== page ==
And so, I am pleased to have come across a brilliant and subtle (if that’s a possible recipe) film 1000 Times Good Night

Rebecca (Juliette Binoche) is one of the world’s top five (as proclaimed by her editor)war photojournalists, braving life endangerment to photograph horrific and tragic images in various zones of belligerence. Fueling her efforts are a deep seated anger at the extent of man’s cruelty and inhumanity which impels to her to fight for a somnambulant world’s attention via horrendous and nightmarish images. At the out set of the story Rebecca is in Kabul, recording the rituals surrounding the preparations of a female suicide bomber. She is seriously wounded and returns to Ireland and her marine biologist husband and her two young daughters— all of whom evidence some degree of trauma from Rebecca’s dangerous calling. Her husband, Marcus (Nikolaj Coster-Waldau), who at one point screams at her that she smells of death, presents her with a choice— give up working in war zones or separate herself from their family. With great and understandable ambivalence she opts for her family. Although at first she turns down an offer to photograph a [safe]refugee camp in Kenya— her daughter expresses a desire to go for her to accept this assignment for a school project. With some effort Marcus is convinced that such a trip would be a beneficial bonding experience. Naturally havoc ensues.


At any give time, on this diminishing planet,there are hostilities wherein one tribe, faction or piece of terra firma is battling another.Apparently, it has always been so and in our great beneficent modernity we are frequently given the opportunity to witness some or all of the subsequent killing fields and broken survivors.Bringing this bad news to people privileged to encounter it in the comfort of their homes or on mobile devices requires that there be people who risk life and limb to add various harrowing goings-on to the human record, sometimes called history

I have spoken with such people—brave and perhaps foolish— who travel and work in the war zones of the world—Jon Lee Anderson,* Sebastian Junger,** Anne Garrels***— I always ask them,almost as an accusation(though it is a perfectly understandable impulse), if they are thrill or adrenaline junkies. All deny it but it is hard for me to accept that is not part of the allure of far flung places.There is certainly enough evidence of the risks involved. The death of photographer Tim Hetherington.The suicide of Kevin Carter, who in 1993 brought the world the indelible image of a vulture on the ground waiting for the death of a young child.

Reportedly,Carter was , the remainder of his short life, troubled by his
‘failure’ to give aid to the subject of his photo

Vulture watching Starving Child

Vulture watching Starving Child

And yet for some people, a life away from concrete jungles and seas of transmission wires, is a life well lived.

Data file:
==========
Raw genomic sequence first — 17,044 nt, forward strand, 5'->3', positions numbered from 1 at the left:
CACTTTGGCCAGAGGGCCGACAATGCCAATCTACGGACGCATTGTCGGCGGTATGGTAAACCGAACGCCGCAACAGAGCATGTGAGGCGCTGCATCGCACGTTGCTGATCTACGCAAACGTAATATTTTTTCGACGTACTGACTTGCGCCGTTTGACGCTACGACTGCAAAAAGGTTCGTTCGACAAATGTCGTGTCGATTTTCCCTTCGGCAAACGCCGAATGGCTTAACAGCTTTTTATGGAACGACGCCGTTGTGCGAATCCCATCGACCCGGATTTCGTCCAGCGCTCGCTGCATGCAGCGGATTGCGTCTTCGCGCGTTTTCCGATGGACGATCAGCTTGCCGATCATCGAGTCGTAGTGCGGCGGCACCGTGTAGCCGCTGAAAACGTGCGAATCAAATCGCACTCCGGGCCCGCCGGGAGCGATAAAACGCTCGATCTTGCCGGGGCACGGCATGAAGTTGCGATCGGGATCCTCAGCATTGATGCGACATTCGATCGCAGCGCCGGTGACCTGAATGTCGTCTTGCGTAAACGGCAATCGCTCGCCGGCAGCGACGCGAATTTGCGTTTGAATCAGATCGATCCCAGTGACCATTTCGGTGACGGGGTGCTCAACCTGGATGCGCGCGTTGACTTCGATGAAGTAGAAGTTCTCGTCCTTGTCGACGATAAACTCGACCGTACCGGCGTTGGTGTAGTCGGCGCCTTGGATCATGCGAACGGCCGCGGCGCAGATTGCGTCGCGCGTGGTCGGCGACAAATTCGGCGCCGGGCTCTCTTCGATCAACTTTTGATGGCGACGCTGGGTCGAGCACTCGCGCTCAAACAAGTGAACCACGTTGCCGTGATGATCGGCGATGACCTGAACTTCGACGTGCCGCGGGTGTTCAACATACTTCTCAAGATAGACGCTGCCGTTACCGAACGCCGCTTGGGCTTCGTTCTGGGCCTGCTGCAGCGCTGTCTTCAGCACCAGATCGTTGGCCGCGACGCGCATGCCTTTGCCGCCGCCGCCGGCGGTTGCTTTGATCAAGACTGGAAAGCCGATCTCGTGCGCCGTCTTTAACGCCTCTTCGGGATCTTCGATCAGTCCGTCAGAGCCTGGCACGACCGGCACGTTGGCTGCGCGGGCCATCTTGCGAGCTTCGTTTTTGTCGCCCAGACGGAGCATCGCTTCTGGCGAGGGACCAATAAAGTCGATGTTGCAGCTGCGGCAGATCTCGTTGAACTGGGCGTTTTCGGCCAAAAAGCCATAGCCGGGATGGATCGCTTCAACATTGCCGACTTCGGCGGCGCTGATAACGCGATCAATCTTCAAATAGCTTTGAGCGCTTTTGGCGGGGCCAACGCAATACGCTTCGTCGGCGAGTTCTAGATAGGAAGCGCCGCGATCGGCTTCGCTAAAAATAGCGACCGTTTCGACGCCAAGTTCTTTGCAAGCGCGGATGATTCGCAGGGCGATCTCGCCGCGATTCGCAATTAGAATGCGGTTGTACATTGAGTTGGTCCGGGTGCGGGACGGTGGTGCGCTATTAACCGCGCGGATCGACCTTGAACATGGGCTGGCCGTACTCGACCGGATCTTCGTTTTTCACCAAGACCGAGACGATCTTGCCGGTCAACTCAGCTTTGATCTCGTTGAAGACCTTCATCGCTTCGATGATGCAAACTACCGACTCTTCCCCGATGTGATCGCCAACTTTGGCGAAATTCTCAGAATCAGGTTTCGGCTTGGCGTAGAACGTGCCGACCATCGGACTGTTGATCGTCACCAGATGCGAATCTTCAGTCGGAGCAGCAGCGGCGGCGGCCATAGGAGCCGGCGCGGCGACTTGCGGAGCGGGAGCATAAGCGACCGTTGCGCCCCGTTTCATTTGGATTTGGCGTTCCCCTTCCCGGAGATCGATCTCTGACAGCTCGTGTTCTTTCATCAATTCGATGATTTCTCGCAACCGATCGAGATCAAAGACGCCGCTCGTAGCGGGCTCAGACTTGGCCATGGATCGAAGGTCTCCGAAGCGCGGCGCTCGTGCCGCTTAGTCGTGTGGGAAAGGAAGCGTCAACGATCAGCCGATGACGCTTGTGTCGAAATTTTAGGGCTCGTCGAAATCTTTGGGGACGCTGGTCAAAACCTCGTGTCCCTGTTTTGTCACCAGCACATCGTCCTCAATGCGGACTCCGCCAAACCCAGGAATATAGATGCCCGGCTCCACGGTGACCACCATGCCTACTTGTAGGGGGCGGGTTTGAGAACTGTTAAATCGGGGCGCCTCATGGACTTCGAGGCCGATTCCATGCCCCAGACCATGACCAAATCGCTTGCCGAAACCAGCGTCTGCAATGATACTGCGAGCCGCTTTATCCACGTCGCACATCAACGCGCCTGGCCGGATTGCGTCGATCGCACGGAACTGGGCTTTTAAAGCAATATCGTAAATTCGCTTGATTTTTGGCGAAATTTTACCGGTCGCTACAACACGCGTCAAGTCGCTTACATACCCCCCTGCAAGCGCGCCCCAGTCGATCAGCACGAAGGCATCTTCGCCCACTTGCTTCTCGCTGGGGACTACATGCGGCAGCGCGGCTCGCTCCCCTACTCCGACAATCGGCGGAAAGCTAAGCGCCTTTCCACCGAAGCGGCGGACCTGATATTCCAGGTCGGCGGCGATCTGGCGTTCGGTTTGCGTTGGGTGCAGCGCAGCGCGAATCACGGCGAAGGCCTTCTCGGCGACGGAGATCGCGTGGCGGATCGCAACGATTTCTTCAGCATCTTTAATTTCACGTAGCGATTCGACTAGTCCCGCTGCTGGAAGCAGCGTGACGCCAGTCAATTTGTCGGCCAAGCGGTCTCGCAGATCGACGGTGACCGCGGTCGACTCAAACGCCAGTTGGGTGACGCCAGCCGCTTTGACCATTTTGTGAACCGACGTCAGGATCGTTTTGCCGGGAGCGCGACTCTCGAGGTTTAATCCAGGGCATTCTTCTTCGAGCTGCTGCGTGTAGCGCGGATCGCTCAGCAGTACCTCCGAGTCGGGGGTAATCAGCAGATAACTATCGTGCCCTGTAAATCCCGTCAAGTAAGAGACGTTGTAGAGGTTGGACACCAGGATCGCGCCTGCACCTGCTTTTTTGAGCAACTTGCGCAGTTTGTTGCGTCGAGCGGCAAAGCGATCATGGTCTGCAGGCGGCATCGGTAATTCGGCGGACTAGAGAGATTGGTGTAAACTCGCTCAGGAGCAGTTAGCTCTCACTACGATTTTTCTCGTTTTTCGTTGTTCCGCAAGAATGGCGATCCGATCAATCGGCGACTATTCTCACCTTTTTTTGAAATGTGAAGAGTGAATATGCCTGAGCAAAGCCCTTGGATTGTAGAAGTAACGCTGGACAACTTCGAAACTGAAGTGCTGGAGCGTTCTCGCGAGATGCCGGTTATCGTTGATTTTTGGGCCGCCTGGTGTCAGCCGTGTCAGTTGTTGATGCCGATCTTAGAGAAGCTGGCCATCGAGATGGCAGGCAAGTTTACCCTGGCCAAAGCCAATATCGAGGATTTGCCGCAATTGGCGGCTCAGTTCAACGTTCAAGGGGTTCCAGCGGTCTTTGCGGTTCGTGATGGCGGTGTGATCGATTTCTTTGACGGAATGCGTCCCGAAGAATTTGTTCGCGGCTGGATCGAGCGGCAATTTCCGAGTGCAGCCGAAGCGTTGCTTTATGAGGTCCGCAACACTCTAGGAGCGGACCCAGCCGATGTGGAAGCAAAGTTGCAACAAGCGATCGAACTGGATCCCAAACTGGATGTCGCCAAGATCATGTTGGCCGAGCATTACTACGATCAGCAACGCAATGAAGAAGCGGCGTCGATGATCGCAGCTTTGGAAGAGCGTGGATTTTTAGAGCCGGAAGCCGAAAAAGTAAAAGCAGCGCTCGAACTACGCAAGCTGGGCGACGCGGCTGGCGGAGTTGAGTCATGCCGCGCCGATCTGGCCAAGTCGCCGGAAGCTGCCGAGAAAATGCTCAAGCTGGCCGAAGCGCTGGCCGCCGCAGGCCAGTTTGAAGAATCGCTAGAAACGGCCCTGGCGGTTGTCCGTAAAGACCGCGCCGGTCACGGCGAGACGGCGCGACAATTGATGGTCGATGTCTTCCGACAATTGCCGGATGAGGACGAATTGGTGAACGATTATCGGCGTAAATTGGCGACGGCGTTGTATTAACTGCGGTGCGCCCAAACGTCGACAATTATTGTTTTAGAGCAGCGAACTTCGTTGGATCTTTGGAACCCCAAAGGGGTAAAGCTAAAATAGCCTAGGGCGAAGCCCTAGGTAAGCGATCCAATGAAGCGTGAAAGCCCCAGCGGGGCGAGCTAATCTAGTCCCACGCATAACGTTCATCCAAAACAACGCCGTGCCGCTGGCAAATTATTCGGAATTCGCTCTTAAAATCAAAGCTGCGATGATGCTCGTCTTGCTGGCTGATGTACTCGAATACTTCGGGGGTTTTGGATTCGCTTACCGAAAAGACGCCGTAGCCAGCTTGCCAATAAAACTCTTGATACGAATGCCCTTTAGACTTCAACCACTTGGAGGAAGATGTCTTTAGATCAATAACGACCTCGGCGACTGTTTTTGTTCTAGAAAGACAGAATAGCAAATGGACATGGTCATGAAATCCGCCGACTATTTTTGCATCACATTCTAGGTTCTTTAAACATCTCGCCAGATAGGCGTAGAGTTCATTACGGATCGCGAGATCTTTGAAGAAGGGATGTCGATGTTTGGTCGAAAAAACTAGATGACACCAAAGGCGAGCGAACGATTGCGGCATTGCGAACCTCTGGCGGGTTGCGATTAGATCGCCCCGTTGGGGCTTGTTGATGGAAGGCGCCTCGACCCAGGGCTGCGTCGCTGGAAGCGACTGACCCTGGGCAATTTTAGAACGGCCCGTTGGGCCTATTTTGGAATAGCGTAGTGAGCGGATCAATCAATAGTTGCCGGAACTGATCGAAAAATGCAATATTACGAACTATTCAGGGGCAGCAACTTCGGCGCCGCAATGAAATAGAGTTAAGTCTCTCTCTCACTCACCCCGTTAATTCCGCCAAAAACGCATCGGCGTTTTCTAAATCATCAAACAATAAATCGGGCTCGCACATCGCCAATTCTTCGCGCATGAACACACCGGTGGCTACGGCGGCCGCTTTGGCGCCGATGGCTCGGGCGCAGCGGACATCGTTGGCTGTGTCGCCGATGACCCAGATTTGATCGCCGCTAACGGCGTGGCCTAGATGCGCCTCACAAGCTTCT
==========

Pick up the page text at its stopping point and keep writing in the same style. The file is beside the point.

I recall a time when a(dubious)condition, disaster fatigue, was offered as some kind of mitigation for the comfortable to pay little of no attention to suffering and depravity in some distant place (not to mention in their own back yards) Author Maaza Mengiste has written about the dilemma of getting attention for various suppurating wounds that dot the terrain of this planet

South Sudan, the world’s youngest country, is expected to declare that it is once again in a state of famine. The crisis has been caused by conflict between government forces and various opposition groups… The situation has been called the most rapidly deteriorating humanitarian crisis today, but without an image startling enough to make the headlines, it has remained invisible. The world’s gaze is being directed elsewhere, towards the devastating news emerging daily from Gaza and the tragic downing of Malaysia Airlines flight MH17….South Sudan is not the only African nation in crisis. There is also the Central African Republic and the Democratic Republic of the Congo. The three cases share one striking similarity: not enough attention is being paid to what’s going on…. It could also be that we have simply tired of African tragedies. If an image must grab our attention before we read an article, then perhaps we have seen enough…Photographs of violence ask us to bear witness to atrocity. Bearing witness begs us to respond. When there is nothing left to do, it is easy to fall prey to numbing helplessness and confusion…But maybe confusion and uncertainty are what we should be feeling. … capacity to bear witness and our need to protect our capacity for compassion. Perhaps there is something to be done even when the appropriate reaction feels unclear.

The war zone journalist, as represented in 1000 Times Good Night,vividly portrays the range of issues entailed in undertaking this danger filled work. Its a world any person with a moral imagination needs to be familiar with.

Jon Lee Anderson*
Sebastian Junger**
Anne Garrels***

Autobiography/Memoir in 365 Parts..

13 Mar
Newton North #58 [photo:RB]

Newton North #58 [photo:RB]

As a 9 year old living in Chicago Robert Birnbaum came under the sway of the triumphant Cuban Revolution. He attended Mather High School in Chicago’s 50th Ward graduating 451st of a class of 551 in 1964. After university worked briefly in the Chicago Public Schools and The Kinetic Playground. His draft lottery number was 311. He left Chicago in 1971. He currently lives in Newton MA where his son Cuba is a captain of the Newton North High School Football team